The Facebook scheme raises some uncomfortable questions about what publishers are ready to give up in revenue and reader data to get Facebook’s referral traffic. Everyone has an opinion about the subject, so Digiday rounded up some publishing execs at the summit and asked them a simple question: Should publishers post their content directly to Facebook? Here’s what they told us:
Paul Marcum, global head of digital video, Bloomberg
Until there’s monetization, it’s a marketing tool, and like any marketing tool, you have to weigh the return. Future returns at this point are questionable. It doesn’t mean you shouldn’t experiment in the meantime. You should, but do it in balance with more profitable ventures and other marketing opportunities.
Shay Borg, senior director, head of partner strategy, AOL
The risk is similar to Demand Media, which lost traffic when Google changed its algorithm, and it’s the same problem all MCNs have on YouTube. Facebook is just another walled garden, and it’s happy to extract your content and make money on it. Maybe that’s just how it is. Are publishers willing to give up the battle being a destination site? If publishers’ audience matters, they should fight against it.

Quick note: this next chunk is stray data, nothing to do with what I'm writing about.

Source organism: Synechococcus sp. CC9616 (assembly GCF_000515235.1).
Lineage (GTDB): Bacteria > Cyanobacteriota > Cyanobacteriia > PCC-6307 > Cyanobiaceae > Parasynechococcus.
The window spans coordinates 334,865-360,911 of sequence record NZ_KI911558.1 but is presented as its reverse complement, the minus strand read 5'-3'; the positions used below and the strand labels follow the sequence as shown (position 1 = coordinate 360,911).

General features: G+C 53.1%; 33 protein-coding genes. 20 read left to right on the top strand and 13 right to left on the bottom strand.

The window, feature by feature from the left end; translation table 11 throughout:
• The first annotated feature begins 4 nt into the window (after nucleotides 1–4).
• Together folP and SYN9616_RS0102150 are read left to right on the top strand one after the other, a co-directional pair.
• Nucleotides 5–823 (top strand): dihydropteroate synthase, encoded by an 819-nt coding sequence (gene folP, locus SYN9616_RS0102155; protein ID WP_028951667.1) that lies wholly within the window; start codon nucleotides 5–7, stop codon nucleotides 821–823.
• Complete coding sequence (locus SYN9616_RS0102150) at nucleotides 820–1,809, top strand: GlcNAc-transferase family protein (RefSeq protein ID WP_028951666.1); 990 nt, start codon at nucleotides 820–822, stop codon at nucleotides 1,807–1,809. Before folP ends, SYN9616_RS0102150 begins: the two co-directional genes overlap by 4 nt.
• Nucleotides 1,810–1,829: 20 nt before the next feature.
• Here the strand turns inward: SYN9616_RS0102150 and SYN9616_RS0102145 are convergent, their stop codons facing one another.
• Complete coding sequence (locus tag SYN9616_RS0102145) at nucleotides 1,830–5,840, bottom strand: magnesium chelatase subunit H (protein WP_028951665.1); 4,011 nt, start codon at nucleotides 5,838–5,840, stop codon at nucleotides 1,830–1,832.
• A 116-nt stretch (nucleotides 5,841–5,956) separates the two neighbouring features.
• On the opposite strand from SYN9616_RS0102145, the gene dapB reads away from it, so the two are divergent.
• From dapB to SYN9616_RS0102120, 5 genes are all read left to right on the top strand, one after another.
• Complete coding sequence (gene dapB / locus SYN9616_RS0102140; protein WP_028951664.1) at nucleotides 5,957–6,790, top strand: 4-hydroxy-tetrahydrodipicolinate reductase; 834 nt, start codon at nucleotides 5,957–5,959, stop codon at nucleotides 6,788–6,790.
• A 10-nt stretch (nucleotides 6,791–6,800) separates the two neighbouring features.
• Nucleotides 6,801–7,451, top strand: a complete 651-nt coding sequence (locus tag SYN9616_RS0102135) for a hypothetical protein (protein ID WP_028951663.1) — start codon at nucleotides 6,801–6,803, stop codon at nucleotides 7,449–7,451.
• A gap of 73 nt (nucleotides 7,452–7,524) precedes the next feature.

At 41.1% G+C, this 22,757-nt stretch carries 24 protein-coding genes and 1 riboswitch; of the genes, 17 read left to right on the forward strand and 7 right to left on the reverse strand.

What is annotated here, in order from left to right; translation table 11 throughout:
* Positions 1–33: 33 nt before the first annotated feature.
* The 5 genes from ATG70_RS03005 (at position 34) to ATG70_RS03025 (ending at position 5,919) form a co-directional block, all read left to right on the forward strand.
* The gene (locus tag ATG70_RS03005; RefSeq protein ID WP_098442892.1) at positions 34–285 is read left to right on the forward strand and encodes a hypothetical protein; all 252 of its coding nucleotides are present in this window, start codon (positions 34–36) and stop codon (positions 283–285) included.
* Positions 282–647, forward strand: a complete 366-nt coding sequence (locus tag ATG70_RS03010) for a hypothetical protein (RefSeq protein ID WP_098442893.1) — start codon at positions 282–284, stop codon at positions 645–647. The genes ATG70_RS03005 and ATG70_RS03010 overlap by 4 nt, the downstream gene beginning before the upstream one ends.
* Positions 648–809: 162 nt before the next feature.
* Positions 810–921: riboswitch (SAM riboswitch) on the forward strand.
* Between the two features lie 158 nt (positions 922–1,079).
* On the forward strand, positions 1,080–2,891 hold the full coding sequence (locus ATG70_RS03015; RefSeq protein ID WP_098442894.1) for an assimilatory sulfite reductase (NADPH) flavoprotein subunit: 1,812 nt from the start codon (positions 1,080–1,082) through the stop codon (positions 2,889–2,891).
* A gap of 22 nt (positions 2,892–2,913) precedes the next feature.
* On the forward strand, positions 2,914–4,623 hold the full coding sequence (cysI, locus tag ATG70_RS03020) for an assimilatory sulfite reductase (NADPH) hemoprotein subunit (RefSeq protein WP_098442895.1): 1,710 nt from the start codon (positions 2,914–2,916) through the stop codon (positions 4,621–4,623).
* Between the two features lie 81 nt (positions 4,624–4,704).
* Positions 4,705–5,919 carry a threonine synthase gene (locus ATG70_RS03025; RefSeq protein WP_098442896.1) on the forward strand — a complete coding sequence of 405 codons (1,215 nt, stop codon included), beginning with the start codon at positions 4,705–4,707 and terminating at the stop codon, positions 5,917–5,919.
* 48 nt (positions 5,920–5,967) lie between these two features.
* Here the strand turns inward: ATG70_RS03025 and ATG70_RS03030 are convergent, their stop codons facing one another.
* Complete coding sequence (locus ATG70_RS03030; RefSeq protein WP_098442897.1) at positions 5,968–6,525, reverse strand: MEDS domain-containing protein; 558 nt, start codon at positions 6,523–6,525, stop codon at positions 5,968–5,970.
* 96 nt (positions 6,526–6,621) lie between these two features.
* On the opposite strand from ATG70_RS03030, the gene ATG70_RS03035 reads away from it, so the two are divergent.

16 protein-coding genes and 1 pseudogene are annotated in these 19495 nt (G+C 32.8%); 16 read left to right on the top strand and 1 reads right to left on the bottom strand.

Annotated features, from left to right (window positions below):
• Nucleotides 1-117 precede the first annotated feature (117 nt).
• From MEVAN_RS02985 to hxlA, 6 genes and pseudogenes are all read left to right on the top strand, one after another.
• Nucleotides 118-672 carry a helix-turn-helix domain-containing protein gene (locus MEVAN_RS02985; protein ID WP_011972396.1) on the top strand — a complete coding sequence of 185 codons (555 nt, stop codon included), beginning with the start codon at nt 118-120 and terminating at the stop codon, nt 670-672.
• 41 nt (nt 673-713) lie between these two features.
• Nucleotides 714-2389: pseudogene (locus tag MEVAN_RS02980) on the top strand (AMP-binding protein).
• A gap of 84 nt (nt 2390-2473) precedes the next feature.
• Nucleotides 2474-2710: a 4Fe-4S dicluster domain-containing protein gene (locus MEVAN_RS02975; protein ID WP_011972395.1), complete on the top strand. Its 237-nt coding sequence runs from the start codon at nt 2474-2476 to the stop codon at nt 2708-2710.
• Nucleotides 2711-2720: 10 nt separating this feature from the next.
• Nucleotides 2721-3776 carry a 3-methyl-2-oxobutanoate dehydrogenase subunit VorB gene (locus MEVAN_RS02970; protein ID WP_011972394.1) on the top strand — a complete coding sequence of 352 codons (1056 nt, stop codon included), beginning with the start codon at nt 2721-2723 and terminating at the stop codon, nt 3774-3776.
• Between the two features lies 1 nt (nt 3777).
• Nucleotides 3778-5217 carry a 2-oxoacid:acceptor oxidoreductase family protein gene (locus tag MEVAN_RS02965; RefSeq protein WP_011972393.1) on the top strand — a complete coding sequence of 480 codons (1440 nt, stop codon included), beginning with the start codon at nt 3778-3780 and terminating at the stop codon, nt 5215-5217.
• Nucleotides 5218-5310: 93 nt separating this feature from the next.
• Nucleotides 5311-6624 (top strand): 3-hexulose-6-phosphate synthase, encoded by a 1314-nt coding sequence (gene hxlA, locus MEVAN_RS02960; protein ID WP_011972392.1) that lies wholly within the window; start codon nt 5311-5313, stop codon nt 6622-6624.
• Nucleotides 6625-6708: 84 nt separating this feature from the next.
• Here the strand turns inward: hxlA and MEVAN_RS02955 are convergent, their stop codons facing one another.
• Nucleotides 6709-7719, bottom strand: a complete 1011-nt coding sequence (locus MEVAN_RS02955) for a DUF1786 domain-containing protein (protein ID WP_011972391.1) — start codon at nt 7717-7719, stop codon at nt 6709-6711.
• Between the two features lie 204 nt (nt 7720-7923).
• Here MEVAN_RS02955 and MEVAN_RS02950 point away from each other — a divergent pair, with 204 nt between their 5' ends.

Mike Dodge, COO, Evolve Media
We will skeptically explore it. What are the revenue splits? Or, once we’re hooked on it, will it change, without a viable competitor there? I worry it will become just like a YouTube — it’s not where we publish to monetize our content.
Sarah Frank, executive producer, NowThis
That Facebook engagement is really exciting. What would it take to get 65 million fans across platforms without Facebook? It’s also very natural to our audience.
Chris Pirrone, GM of sports digital media, USA Today
If Facebook sells advertising around the content, you might not have gotten those views if you sold them on your own. But it depends on your goal as a publisher. Is Facebook going to favor publishers that publish directly to them?